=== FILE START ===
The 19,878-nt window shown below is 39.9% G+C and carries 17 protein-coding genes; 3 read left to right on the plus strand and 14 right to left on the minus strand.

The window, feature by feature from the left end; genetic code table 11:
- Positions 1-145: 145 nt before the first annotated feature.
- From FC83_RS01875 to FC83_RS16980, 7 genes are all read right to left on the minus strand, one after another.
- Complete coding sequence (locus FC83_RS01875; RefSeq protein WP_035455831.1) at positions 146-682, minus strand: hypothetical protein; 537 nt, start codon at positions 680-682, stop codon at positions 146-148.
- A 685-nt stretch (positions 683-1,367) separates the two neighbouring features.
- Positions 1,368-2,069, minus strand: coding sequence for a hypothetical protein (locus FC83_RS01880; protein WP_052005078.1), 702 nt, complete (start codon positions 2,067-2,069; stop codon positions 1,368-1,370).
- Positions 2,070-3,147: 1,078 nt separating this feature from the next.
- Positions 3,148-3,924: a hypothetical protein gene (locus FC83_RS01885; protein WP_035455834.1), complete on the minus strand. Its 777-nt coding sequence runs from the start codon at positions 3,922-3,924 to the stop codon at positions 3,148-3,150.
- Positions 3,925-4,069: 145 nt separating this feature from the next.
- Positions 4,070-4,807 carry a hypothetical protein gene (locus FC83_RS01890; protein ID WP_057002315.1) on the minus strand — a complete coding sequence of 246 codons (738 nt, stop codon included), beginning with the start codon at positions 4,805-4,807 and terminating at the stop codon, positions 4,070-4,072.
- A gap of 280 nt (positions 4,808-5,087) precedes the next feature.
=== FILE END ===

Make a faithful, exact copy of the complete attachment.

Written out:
The 19,878-nt window shown below is 39.9% G+C and carries 17 protein-coding genes; 3 read left to right on the plus strand and 14 right to left on the minus strand.

The window, feature by feature from the left end; genetic code table 11:
- Positions 1-145: 145 nt before the first annotated feature.
- From FC83_RS01875 to FC83_RS16980, 7 genes are all read right to left on the minus strand, one after another.
- Complete coding sequence (locus FC83_RS01875; RefSeq protein WP_035455831.1) at positions 146-682, minus strand: hypothetical protein; 537 nt, start codon at positions 680-682, stop codon at positions 146-148.
- A 685-nt stretch (positions 683-1,367) separates the two neighbouring features.
- Positions 1,368-2,069, minus strand: coding sequence for a hypothetical protein (locus FC83_RS01880; protein WP_052005078.1), 702 nt, complete (start codon positions 2,067-2,069; stop codon positions 1,368-1,370).
- Positions 2,070-3,147: 1,078 nt separating this feature from the next.
- Positions 3,148-3,924: a hypothetical protein gene (locus FC83_RS01885; protein WP_035455834.1), complete on the minus strand. Its 777-nt coding sequence runs from the start codon at positions 3,922-3,924 to the stop codon at positions 3,148-3,150.
- Positions 3,925-4,069: 145 nt separating this feature from the next.
- Positions 4,070-4,807 carry a hypothetical protein gene (locus FC83_RS01890; protein ID WP_057002315.1) on the minus strand — a complete coding sequence of 246 codons (738 nt, stop codon included), beginning with the start codon at positions 4,805-4,807 and terminating at the stop codon, positions 4,070-4,072.
- A gap of 280 nt (positions 4,808-5,087) precedes the next feature.